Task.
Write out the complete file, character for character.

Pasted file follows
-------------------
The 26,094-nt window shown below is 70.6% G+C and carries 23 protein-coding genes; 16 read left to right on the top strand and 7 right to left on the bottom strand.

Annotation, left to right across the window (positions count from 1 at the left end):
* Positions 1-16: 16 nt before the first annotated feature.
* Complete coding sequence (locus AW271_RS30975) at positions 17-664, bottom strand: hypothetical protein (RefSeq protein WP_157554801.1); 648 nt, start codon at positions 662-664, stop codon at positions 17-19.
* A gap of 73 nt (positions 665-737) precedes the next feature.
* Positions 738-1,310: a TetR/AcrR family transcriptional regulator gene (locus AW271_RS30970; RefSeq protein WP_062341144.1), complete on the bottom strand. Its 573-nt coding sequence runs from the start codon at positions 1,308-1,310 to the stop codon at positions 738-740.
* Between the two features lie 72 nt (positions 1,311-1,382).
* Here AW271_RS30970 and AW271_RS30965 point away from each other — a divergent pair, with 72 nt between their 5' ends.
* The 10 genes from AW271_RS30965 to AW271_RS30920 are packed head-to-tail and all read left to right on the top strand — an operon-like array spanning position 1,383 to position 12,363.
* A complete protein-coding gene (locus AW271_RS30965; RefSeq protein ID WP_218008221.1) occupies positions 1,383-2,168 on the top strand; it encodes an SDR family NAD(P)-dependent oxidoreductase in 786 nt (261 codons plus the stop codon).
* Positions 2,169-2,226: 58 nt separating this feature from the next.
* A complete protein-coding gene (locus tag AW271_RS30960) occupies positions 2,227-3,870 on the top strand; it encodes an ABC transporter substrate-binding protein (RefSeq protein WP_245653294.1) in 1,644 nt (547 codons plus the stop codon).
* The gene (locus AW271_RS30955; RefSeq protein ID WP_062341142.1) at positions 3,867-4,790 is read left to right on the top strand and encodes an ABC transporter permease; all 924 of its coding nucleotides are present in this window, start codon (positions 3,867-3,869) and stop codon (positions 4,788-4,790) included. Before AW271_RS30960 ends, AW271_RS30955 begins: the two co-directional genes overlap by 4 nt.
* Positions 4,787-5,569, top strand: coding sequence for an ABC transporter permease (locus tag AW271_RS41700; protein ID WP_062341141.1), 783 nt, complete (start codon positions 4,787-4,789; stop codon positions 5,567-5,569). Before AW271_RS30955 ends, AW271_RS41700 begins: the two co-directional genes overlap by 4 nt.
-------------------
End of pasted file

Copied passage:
The 26,094-nt window shown below is 70.6% G+C and carries 23 protein-coding genes; 16 read left to right on the top strand and 7 right to left on the bottom strand.

Annotation, left to right across the window (positions count from 1 at the left end):
* Positions 1-16: 16 nt before the first annotated feature.
* Complete coding sequence (locus AW271_RS30975) at positions 17-664, bottom strand: hypothetical protein (RefSeq protein WP_157554801.1); 648 nt, start codon at positions 662-664, stop codon at positions 17-19.
* A gap of 73 nt (positions 665-737) precedes the next feature.
* Positions 738-1,310: a TetR/AcrR family transcriptional regulator gene (locus AW271_RS30970; RefSeq protein WP_062341144.1), complete on the bottom strand. Its 573-nt coding sequence runs from the start codon at positions 1,308-1,310 to the stop codon at positions 738-740.
* Between the two features lie 72 nt (positions 1,311-1,382).
* Here AW271_RS30970 and AW271_RS30965 point away from each other — a divergent pair, with 72 nt between their 5' ends.
* The 10 genes from AW271_RS30965 to AW271_RS30920 are packed head-to-tail and all read left to right on the top strand — an operon-like array spanning position 1,383 to position 12,363.
* A complete protein-coding gene (locus AW271_RS30965; RefSeq protein ID WP_218008221.1) occupies positions 1,383-2,168 on the top strand; it encodes an SDR family NAD(P)-dependent oxidoreductase in 786 nt (261 codons plus the stop codon).
* Positions 2,169-2,226: 58 nt separating this feature from the next.
* A complete protein-coding gene (locus tag AW271_RS30960) occupies positions 2,227-3,870 on the top strand; it encodes an ABC transporter substrate-binding protein (RefSeq protein WP_245653294.1) in 1,644 nt (547 codons plus the stop codon).
* The gene (locus AW271_RS30955; RefSeq protein ID WP_062341142.1) at positions 3,867-4,790 is read left to right on the top strand and encodes an ABC transporter permease; all 924 of its coding nucleotides are present in this window, start codon (positions 3,867-3,869) and stop codon (positions 4,788-4,790) included. Before AW271_RS30960 ends, AW271_RS30955 begins: the two co-directional genes overlap by 4 nt.
* Positions 4,787-5,569, top strand: coding sequence for an ABC transporter permease (locus tag AW271_RS41700; protein ID WP_062341141.1), 783 nt, complete (start codon positions 4,787-4,789; stop codon positions 5,567-5,569). Before AW271_RS30955 ends, AW271_RS41700 begins: the two co-directional genes overlap by 4 nt.